Metro police are defending the actions of Officer Josh Lippert, who shot and killed a man after a brief scuffle Friday afternoon in the James Cayce public housing projects in East Nashville.
While police point to several surveillance videos as a clear record of what happened, many who saw the footage are responding with alarm. Several who live in and around Cayce Homes questioned whether lethal force was justified.
“It’s all on video,” MNPD spokesman Don Aaron said Saturday. “It’s clear that this guy was resisting him.”
Police say Officer Lippert pulled over 31-year-old Jocques Clemmons after seeing him run a stop sign. Clemmons has a lengthy criminal record, including a 2014 conviction on cocaine charges and more than a dozen driver's license citations, indicating a large quantity of traffic stops. But it’s unclear whether Clemmons was known to police, including Lippert.
Soon after the two got out of their cars, Aaron says Clemmons “body-checked” the officer.
“The officer didn’t escalate this,” Aaron says. “The officer is standing there and the man charges him and rams him. I mean, the officer didn’t escalate that.”
Lippert, who has been with the department for five years, chased Clemmons as he ran across a parking lot. In the police account, Lippert says that Clemmons was clutching something in his waistband.
The video shows the officer taking Clemmons to the ground, and that’s when police say a .357 magnum hit the asphalt. Lippert attempted to kick the revolver away, but police say that Clemmons picked it up and refused to drop it.
The police department says Lippert first drew his Taser and then switched to his firearm, which he fired three times, “believing he was in imminent danger,” according to the account.
About 20 seconds passed from the beginning of the foot chase to the shooting.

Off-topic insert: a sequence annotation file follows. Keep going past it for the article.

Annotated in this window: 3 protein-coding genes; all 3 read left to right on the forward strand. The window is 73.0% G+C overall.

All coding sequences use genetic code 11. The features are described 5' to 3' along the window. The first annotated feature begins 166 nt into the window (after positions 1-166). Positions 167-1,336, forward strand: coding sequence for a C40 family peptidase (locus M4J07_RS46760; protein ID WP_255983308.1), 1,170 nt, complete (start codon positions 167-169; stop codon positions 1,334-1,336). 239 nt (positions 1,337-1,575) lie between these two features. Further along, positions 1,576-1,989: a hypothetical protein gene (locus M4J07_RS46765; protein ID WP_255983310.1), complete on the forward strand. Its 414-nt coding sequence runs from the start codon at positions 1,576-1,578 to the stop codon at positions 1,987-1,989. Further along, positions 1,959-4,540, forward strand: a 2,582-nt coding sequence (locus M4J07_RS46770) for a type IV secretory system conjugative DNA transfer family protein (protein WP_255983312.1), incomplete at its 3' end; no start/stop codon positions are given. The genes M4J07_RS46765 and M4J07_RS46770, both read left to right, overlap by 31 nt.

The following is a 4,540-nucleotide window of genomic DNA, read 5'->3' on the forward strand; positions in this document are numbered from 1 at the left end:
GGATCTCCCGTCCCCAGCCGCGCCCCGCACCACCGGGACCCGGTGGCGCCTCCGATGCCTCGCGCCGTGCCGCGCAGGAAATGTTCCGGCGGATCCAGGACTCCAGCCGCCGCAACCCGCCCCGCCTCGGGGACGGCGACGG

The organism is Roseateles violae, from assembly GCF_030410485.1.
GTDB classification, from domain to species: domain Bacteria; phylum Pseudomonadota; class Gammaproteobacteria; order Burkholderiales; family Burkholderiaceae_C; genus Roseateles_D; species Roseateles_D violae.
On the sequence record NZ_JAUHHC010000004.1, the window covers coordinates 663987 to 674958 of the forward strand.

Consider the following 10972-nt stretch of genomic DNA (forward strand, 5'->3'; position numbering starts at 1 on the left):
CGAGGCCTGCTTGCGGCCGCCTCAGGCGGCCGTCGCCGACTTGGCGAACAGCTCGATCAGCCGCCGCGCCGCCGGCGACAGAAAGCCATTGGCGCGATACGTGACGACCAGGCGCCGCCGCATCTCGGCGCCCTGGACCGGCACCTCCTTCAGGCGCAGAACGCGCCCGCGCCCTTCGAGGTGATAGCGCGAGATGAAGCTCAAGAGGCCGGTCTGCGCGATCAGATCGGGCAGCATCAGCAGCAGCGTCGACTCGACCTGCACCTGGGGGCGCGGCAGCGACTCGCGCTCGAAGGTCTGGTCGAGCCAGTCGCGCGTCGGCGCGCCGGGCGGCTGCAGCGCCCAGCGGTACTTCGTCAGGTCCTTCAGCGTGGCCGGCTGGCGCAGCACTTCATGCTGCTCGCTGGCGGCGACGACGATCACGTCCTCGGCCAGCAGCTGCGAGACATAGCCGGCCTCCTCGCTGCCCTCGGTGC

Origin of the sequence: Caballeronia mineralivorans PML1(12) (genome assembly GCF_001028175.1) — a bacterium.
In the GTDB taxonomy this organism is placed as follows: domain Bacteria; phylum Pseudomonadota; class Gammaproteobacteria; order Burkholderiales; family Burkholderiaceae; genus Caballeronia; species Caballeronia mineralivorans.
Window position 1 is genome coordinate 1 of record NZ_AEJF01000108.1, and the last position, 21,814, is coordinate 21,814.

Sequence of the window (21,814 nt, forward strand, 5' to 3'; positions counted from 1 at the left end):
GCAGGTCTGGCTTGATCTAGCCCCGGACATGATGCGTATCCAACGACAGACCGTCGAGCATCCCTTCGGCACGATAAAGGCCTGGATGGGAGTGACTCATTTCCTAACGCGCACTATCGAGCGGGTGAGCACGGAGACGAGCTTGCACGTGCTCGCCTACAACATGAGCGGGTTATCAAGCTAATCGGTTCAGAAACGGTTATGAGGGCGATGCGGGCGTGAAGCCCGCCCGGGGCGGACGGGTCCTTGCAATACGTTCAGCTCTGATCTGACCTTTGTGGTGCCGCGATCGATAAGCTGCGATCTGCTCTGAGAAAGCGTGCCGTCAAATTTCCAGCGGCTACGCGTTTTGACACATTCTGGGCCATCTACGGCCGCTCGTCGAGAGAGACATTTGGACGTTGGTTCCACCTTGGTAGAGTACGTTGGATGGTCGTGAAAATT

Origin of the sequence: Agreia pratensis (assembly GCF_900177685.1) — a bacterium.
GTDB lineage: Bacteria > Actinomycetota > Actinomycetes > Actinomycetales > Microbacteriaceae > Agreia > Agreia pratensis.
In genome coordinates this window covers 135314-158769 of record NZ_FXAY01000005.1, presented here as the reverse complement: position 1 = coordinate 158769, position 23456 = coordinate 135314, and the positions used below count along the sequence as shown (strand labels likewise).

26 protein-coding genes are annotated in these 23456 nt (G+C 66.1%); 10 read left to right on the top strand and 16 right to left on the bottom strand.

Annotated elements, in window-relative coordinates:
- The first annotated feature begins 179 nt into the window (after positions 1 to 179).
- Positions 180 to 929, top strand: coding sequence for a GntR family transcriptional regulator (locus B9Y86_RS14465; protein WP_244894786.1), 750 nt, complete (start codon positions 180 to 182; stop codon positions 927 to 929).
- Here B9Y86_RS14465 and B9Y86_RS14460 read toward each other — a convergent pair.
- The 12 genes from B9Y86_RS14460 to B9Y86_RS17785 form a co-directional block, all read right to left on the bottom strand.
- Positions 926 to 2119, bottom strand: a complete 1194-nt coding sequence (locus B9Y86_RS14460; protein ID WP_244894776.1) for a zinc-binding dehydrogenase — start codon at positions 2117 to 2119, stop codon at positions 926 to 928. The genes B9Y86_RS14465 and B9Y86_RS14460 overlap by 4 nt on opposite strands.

As for why Clemmons was shot in the back, police say he had just turned to run between two parked cars.
Clemmons didn’t die until he was in surgery at Vanderbilt University Medical Center. And police say that was part of Lippert’s motivation for picking up the .357 magnum and placing it in his police cruiser.
“The officer in being there in that moment by himself with a guy who was still showing movement elected to preserve that gun and picked it up,” Aaron says, acknowledging that law enforcement is trained not to move anything on a crime scene.
MNPD’s cold case homicide unit will conduct a full investigation and turn their findings over to the District Attorney. Lippert is on paid administrative leave. Both are standard procedure.
After Seeing Police Video, Residents Question Shooting
By late morning Saturday, a small but impassioned demonstration had formed at the corner of Shelby Avenue and South 6th Street, a block from the shooting. Acquaintances of Clemmons — as well as complete strangers — held “justice for Jocques” signs and criticized much of what they saw on the video released by police.
“I just feel that he was gunned down for no reason. If he’s running away from you, he poses no threat,” said Aquanya Bryant, an acquaintance. “I want the officer to be held accountable for what he did.”
Bryant was among demonstrators who were highly critical of police, questioning why the situation turned deadly. Among concerns were the use of force and that Clemmons was shot in the back, as well as a question about why he was being pursued.
“You’re telling me you couldn’t draw your Taser first?” said Quoizel Bryant, who lives nearby. “You’re a trained officer. You are trained to diffuse a situation”
Antonio Bass shared his thoughts after freely admitting to having a criminal record and a history of running from officers, including having been Tasered.
“You should have Tased him. You could have done anything but kill him,” Bass said. “People run from the police everyday. Is that alright to shoot, though? … I don’t care who they place out on these streets, just don’t shoot a man in the back.”
While some in the gathering were unequivocal, others discussed the community’s relationship with police. Officers have stepped up their visibility in Cayce Homes in recent days because compared to 2016, there's been a three-fold increase in aggravated assaults since the first of the year.
“You supposed to have people that come from this type of community policing this community,” said Quentin Transley. “Man, I know the hardest job in the world is being a police officer. If he was wrong, he was wrong. If he wasn’t, he wasn’t.”
Transley debated the details with Norman Braden, 67, who called the officer a “rookie” because of his five years of experience.
“The training puzzles me,” he said. “[Clemmons] did attack the police, but you didn’t have to kill him.”
A man who identified himself only as Clemmons' brother declined to speak, saying that relatives had been advised not to discuss what happened.
“I could go all day,” the man said. “I’m hurting.”